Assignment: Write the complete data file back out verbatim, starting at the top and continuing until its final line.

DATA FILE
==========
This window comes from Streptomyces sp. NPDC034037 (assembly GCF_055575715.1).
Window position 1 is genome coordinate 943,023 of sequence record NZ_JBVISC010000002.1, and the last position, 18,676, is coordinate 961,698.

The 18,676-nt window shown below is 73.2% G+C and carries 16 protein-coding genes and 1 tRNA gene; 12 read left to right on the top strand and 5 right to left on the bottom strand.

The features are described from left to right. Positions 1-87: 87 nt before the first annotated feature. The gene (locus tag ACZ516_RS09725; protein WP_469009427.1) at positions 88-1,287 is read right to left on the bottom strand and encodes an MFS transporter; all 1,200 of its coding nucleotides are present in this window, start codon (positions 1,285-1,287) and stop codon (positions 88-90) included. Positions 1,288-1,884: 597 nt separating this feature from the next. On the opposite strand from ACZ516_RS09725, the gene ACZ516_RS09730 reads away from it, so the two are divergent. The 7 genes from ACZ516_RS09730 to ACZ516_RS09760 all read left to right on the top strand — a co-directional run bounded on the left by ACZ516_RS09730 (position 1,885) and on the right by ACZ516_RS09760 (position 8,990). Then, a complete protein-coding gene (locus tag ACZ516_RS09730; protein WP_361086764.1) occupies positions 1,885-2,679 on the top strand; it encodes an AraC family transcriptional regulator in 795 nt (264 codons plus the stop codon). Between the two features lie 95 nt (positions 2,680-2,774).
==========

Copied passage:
This window comes from Streptomyces sp. NPDC034037 (assembly GCF_055575715.1).
Window position 1 is genome coordinate 943,023 of sequence record NZ_JBVISC010000002.1, and the last position, 18,676, is coordinate 961,698.

The 18,676-nt window shown below is 73.2% G+C and carries 16 protein-coding genes and 1 tRNA gene; 12 read left to right on the top strand and 5 right to left on the bottom strand.

The features are described from left to right. Positions 1-87: 87 nt before the first annotated feature. The gene (locus tag ACZ516_RS09725; protein WP_469009427.1) at positions 88-1,287 is read right to left on the bottom strand and encodes an MFS transporter; all 1,200 of its coding nucleotides are present in this window, start codon (positions 1,285-1,287) and stop codon (positions 88-90) included. Positions 1,288-1,884: 597 nt separating this feature from the next. On the opposite strand from ACZ516_RS09725, the gene ACZ516_RS09730 reads away from it, so the two are divergent. The 7 genes from ACZ516_RS09730 to ACZ516_RS09760 all read left to right on the top strand — a co-directional run bounded on the left by ACZ516_RS09730 (position 1,885) and on the right by ACZ516_RS09760 (position 8,990). Then, a complete protein-coding gene (locus tag ACZ516_RS09730; protein WP_361086764.1) occupies positions 1,885-2,679 on the top strand; it encodes an AraC family transcriptional regulator in 795 nt (264 codons plus the stop codon). Between the two features lie 95 nt (positions 2,680-2,774).